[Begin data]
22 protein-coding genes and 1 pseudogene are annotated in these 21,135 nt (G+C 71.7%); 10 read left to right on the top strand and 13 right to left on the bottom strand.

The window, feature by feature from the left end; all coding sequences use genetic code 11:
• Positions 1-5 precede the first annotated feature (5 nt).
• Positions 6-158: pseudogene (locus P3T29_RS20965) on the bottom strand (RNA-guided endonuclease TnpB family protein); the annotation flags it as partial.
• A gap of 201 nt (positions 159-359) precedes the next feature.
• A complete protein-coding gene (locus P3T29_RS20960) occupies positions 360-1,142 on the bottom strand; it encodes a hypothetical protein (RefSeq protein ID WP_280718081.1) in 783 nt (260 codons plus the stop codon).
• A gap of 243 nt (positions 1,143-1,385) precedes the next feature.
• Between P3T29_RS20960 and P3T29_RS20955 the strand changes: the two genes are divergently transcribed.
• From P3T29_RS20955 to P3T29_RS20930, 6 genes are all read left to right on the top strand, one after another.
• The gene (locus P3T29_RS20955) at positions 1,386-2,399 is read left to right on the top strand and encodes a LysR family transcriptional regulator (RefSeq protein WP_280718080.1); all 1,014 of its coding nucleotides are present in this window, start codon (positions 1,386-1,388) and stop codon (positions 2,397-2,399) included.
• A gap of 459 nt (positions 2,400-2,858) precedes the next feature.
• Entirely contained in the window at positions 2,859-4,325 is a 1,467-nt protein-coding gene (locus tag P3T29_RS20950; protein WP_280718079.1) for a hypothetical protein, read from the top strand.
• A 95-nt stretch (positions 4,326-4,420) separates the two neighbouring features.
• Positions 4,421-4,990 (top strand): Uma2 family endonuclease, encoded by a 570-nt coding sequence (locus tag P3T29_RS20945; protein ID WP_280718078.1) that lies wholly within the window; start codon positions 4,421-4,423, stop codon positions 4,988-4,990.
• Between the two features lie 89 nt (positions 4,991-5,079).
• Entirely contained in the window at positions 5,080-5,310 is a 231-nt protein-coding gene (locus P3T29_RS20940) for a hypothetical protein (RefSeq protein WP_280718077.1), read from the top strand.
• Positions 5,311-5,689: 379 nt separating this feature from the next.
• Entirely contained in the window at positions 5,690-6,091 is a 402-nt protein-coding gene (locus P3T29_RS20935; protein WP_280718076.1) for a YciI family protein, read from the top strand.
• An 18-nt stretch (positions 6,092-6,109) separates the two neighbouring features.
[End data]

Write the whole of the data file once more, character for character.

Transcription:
22 protein-coding genes and 1 pseudogene are annotated in these 21,135 nt (G+C 71.7%); 10 read left to right on the top strand and 13 right to left on the bottom strand.

The window, feature by feature from the left end; all coding sequences use genetic code 11:
• Positions 1-5 precede the first annotated feature (5 nt).
• Positions 6-158: pseudogene (locus P3T29_RS20965) on the bottom strand (RNA-guided endonuclease TnpB family protein); the annotation flags it as partial.
• A gap of 201 nt (positions 159-359) precedes the next feature.
• A complete protein-coding gene (locus P3T29_RS20960) occupies positions 360-1,142 on the bottom strand; it encodes a hypothetical protein (RefSeq protein ID WP_280718081.1) in 783 nt (260 codons plus the stop codon).
• A gap of 243 nt (positions 1,143-1,385) precedes the next feature.
• Between P3T29_RS20960 and P3T29_RS20955 the strand changes: the two genes are divergently transcribed.
• From P3T29_RS20955 to P3T29_RS20930, 6 genes are all read left to right on the top strand, one after another.
• The gene (locus P3T29_RS20955) at positions 1,386-2,399 is read left to right on the top strand and encodes a LysR family transcriptional regulator (RefSeq protein WP_280718080.1); all 1,014 of its coding nucleotides are present in this window, start codon (positions 1,386-1,388) and stop codon (positions 2,397-2,399) included.
• A gap of 459 nt (positions 2,400-2,858) precedes the next feature.
• Entirely contained in the window at positions 2,859-4,325 is a 1,467-nt protein-coding gene (locus tag P3T29_RS20950; protein WP_280718079.1) for a hypothetical protein, read from the top strand.
• A 95-nt stretch (positions 4,326-4,420) separates the two neighbouring features.
• Positions 4,421-4,990 (top strand): Uma2 family endonuclease, encoded by a 570-nt coding sequence (locus tag P3T29_RS20945; protein ID WP_280718078.1) that lies wholly within the window; start codon positions 4,421-4,423, stop codon positions 4,988-4,990.
• Between the two features lie 89 nt (positions 4,991-5,079).
• Entirely contained in the window at positions 5,080-5,310 is a 231-nt protein-coding gene (locus P3T29_RS20940) for a hypothetical protein (RefSeq protein WP_280718077.1), read from the top strand.
• Positions 5,311-5,689: 379 nt separating this feature from the next.
• Entirely contained in the window at positions 5,690-6,091 is a 402-nt protein-coding gene (locus P3T29_RS20935; protein WP_280718076.1) for a YciI family protein, read from the top strand.
• An 18-nt stretch (positions 6,092-6,109) separates the two neighbouring features.